Ok, I found this to be kind of funny, and interesting on a couple levels.
Last week we ordered breakfast from a deli down the road - got someone on the phone we hadn't spoken to before. Took a little extra time to place the order, and when the food came, we knew why. Here's what was written on the check:
Pina barh yeli sogui bret
Egg chis tos rol
Egui beiquen chis rap
The order that this reflected was:
Peanut butter and jelly on whole wheat bread
Egg and cheese on a toasted roll
Egg, bacon and cheese wrap
A couple of things worth pointing out are:
- The person on the phone appeared to be a Spanish speaker, as are most of the cooks at this place, though the owners (who usually answer the phone) are Korean
- The handwriting on the check was clear - better than mine (of course, that's not saying much). It wasn't particularly elegant, but I'm not guessing at any of the letters.
- The order came through perfectly. The food was done 100% right, and delivered on time.
To me, this is fascinating. I mean, leaving aside the fact that I couldn't begin to function taking food orders in Spanish (much less Korean) I think that this shows the organic side of language in a way we sometimes forget about. Having just finished a Shakespeare play, I may be more attuned to this than usual - there was almost no standardized spelling and vocabulary in Shakespeare's time; in fact we owe a lot of our 'proper' English spelling to Shakespeare, for better or for worse. (Is 'Achilles' really better than the closer-to-the-Greek 'Akhilleus'? You tell me.)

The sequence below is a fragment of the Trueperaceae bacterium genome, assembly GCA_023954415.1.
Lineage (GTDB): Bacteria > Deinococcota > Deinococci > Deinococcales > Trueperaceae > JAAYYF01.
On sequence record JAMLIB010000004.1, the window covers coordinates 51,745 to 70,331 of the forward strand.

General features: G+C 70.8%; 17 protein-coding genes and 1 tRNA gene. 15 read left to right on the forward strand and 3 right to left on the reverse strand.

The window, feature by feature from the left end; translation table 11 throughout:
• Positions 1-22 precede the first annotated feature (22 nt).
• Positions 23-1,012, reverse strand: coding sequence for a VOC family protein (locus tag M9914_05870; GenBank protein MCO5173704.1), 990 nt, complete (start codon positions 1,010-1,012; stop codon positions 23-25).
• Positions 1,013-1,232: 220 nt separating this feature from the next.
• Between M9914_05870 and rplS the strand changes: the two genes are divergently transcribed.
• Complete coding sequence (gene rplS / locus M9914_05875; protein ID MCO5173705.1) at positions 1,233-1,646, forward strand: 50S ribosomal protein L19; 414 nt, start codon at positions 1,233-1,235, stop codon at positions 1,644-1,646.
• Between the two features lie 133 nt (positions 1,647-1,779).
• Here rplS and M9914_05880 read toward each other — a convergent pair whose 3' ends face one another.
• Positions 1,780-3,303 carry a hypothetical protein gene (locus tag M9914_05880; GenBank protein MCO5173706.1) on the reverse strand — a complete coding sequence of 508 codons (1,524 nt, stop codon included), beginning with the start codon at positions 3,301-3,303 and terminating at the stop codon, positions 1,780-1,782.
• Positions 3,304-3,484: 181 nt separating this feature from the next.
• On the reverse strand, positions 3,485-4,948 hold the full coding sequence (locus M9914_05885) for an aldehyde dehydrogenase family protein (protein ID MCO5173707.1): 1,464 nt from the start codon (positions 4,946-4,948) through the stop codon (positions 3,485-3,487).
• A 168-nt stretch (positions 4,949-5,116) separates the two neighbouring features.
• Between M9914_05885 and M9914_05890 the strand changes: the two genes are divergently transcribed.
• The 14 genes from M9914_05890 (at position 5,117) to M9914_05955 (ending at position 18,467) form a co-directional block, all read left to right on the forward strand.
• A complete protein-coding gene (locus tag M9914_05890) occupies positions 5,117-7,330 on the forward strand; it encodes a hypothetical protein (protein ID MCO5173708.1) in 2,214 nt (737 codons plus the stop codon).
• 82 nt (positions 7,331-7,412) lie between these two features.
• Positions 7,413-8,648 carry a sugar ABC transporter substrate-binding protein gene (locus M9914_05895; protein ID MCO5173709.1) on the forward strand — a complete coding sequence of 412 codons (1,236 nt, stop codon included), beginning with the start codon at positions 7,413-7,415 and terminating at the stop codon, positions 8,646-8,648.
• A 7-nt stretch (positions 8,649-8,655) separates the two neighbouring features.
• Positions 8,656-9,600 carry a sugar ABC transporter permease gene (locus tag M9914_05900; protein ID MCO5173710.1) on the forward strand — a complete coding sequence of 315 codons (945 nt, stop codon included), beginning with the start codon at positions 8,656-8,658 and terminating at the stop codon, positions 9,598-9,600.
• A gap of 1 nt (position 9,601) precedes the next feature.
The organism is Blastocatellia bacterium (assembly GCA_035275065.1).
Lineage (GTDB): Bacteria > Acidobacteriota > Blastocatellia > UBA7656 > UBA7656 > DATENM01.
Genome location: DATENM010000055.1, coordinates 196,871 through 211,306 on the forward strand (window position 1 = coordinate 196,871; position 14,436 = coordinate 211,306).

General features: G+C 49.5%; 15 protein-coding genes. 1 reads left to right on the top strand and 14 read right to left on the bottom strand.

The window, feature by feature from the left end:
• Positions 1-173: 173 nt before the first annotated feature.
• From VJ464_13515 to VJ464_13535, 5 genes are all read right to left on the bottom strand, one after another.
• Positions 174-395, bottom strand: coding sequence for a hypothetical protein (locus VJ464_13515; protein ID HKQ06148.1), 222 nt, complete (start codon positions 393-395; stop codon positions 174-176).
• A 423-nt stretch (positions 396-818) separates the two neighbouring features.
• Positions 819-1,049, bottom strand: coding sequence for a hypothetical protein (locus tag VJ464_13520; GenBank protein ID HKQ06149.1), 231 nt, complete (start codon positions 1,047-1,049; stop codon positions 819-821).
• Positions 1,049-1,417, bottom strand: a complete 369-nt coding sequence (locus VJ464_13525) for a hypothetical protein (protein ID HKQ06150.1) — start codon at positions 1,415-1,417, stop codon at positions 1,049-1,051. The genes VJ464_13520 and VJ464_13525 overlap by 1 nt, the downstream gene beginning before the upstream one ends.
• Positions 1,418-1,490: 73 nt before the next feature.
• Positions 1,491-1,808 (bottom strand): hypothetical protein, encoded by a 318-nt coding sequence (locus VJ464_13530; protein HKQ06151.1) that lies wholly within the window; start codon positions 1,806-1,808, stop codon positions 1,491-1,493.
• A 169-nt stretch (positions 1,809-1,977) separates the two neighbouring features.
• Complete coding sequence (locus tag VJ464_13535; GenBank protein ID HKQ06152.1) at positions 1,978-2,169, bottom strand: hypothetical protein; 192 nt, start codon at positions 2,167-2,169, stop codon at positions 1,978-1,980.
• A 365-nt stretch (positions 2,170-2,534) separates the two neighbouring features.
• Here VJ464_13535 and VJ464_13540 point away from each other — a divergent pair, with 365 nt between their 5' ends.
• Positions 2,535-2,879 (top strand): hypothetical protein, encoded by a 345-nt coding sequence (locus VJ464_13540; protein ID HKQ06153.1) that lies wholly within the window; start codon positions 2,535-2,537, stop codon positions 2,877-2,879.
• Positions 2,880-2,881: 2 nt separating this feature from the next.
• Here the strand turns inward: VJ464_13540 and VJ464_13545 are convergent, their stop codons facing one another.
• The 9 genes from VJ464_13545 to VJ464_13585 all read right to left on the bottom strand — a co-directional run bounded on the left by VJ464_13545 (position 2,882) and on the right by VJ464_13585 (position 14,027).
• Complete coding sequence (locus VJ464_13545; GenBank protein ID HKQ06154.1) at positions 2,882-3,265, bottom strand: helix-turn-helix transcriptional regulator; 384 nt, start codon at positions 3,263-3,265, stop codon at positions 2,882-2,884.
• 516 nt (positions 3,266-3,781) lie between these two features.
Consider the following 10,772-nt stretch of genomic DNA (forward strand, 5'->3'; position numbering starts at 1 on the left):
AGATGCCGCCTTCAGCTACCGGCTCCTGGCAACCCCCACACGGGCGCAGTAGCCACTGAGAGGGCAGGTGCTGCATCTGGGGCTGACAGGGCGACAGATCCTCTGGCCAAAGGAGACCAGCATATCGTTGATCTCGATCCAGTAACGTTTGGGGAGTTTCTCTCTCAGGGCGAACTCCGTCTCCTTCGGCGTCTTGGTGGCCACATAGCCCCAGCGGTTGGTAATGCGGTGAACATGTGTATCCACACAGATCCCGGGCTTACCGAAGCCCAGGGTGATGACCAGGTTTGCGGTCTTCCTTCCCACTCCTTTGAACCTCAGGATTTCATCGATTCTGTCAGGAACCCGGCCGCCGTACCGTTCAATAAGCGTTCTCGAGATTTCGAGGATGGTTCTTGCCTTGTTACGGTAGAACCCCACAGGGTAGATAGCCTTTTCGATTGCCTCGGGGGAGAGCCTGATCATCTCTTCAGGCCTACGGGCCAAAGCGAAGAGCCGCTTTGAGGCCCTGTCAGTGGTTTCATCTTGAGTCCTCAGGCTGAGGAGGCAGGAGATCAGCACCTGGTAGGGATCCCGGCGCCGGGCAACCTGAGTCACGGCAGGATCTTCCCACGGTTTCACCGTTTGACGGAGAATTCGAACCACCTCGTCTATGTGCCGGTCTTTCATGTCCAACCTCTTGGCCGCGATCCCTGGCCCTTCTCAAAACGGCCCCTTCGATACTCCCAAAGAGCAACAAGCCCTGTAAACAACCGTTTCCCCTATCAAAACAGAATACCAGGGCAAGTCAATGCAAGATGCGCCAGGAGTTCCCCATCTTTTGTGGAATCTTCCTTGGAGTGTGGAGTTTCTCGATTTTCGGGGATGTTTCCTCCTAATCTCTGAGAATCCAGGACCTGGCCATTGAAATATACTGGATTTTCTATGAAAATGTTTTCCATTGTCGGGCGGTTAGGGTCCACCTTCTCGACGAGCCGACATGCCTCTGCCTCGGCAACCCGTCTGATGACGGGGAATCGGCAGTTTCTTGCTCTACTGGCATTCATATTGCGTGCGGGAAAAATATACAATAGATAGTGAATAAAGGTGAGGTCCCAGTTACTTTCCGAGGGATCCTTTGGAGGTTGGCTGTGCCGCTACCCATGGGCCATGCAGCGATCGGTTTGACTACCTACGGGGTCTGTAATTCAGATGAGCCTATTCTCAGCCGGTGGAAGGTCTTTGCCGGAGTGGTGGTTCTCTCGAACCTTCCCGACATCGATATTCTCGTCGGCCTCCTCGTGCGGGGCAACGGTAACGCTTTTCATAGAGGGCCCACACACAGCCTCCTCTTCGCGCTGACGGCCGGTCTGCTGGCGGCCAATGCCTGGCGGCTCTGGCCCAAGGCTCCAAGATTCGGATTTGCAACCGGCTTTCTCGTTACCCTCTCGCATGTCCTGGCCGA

Seems to me that it also points out the, um, challenges of spelling and pronunciation in English. This is nothing new to anyone, but take a quick look at these words:
I dare you to come up with a quick answer to the question of how 'ough' is to be pronounced.
Even though you may have to google a couple words, I bet you understand that I can go to the bodega with my bff in k-town and get an empanada, some kim chee and a 40. And when my cholo texts me something that makes me rotflmao, I'm reminded that language really is a living thing.
In other, much sadder news, Don LaFontaine has shuffled off this mortal coil at the age of 68. Or as he might have put it: "In a world with the heroes of all time, Don LaFontaine announces coming attractions to the angels."